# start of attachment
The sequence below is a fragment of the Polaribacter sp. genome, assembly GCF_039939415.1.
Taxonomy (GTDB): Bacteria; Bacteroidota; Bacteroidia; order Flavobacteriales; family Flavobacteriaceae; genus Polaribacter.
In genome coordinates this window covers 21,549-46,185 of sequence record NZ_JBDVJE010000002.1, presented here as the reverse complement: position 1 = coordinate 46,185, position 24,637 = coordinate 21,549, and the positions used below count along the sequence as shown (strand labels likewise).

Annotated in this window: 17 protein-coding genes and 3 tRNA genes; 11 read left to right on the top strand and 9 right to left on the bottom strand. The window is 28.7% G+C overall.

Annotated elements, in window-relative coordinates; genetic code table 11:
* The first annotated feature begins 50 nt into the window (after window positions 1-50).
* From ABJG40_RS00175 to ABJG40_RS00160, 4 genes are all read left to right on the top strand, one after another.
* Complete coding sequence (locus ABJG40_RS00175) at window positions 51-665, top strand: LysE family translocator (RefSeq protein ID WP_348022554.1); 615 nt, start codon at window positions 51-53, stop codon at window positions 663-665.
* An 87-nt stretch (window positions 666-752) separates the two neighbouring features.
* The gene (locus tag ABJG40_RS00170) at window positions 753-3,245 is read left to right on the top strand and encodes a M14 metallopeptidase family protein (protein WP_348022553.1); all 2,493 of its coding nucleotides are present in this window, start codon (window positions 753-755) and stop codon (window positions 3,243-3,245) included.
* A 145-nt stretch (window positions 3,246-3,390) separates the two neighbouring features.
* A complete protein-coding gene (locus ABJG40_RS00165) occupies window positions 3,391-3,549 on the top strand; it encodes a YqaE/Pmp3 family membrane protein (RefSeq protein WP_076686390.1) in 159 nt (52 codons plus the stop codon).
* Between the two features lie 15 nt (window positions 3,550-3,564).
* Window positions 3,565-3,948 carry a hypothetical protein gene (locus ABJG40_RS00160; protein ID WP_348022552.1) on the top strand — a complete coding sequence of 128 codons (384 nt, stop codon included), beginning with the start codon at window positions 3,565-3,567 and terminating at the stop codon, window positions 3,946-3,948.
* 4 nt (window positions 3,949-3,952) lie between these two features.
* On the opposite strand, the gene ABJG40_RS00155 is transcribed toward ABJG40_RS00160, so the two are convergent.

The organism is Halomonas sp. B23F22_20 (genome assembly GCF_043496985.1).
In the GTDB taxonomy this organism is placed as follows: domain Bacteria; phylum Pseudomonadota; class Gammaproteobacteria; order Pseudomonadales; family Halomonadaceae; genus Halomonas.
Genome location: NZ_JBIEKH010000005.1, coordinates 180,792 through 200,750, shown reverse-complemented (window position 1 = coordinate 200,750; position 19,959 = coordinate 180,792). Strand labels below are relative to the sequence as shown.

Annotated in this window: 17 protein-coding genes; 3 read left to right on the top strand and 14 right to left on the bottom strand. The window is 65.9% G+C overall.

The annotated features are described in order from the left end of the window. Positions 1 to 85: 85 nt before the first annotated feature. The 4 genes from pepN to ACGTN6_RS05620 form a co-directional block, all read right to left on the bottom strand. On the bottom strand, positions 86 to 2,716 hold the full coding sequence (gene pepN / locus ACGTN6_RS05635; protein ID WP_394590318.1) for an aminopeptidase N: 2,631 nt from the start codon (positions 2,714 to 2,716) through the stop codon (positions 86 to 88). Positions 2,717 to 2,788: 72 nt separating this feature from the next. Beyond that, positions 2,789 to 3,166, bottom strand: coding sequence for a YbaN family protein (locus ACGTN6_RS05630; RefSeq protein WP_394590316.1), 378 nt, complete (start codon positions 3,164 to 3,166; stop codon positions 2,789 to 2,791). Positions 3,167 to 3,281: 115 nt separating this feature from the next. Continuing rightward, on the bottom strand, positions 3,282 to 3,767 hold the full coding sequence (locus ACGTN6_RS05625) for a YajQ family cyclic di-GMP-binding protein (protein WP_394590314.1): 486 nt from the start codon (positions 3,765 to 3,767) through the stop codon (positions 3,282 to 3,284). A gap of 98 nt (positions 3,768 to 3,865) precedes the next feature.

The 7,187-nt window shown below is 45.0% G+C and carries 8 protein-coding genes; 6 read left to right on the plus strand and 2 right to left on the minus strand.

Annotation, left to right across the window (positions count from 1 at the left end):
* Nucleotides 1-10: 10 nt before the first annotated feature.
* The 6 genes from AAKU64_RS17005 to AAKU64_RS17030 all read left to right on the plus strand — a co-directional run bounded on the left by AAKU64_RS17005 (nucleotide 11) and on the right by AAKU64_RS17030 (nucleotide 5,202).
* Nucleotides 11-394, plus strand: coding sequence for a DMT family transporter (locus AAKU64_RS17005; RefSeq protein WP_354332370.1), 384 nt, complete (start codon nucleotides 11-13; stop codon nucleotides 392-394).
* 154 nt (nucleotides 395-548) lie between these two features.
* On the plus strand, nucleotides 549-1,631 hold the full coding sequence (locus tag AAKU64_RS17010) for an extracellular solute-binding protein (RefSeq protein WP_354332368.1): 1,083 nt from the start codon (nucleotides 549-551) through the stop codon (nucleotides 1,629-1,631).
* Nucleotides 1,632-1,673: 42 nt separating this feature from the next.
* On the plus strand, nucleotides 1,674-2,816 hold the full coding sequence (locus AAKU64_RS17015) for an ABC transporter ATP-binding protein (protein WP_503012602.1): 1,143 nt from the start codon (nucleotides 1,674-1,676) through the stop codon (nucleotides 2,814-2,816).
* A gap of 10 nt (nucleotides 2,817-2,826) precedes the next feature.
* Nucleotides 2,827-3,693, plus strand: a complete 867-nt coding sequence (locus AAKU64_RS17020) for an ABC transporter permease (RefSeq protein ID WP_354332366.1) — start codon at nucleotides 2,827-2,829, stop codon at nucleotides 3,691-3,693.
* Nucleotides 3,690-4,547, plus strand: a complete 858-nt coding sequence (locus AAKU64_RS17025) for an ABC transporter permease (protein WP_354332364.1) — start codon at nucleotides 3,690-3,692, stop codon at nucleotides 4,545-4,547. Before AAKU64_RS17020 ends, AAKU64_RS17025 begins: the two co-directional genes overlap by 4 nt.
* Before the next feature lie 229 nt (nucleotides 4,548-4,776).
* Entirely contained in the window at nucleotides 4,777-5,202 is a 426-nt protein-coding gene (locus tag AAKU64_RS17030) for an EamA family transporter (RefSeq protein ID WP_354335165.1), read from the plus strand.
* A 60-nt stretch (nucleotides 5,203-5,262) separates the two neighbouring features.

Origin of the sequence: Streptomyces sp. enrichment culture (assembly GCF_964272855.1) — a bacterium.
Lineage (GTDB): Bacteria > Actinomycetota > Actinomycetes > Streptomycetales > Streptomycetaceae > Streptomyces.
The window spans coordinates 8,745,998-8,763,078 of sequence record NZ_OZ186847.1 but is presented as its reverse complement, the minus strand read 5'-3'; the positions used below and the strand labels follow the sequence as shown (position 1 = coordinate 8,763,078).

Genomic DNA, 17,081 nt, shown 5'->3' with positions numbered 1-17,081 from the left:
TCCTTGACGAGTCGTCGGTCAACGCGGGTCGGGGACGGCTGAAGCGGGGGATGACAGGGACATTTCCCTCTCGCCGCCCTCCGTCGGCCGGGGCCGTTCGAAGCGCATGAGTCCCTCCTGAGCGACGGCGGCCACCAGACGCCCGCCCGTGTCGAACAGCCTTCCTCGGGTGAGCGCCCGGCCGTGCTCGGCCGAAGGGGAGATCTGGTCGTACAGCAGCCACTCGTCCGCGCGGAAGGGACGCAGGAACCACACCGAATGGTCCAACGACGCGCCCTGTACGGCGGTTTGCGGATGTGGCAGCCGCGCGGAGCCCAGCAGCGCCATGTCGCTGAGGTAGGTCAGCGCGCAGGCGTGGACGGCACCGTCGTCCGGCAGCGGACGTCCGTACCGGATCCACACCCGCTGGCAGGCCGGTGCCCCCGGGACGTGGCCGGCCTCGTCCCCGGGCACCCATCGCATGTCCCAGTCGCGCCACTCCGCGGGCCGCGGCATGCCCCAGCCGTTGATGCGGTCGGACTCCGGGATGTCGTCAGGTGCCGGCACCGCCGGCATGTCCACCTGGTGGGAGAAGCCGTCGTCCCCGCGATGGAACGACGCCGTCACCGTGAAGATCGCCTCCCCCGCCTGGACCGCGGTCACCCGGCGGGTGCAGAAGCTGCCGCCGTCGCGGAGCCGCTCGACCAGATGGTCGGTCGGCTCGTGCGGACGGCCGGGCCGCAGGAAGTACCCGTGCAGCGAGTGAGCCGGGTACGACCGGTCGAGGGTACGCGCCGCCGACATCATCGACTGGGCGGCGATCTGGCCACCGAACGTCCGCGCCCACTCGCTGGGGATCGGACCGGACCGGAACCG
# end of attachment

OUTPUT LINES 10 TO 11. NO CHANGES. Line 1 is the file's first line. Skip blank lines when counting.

* The gene (locus tag ABJG40_RS00170) at window positions 753-3,245 is read left to right on the top strand and encodes a M14 metallopeptidase family protein (protein WP_348022553.1); all 2,493 of its coding nucleotides are present in this window, start codon (window positions 753-755) and stop codon (window positions 3,243-3,245) included.
* A 145-nt stretch (window positions 3,246-3,390) separates the two neighbouring features.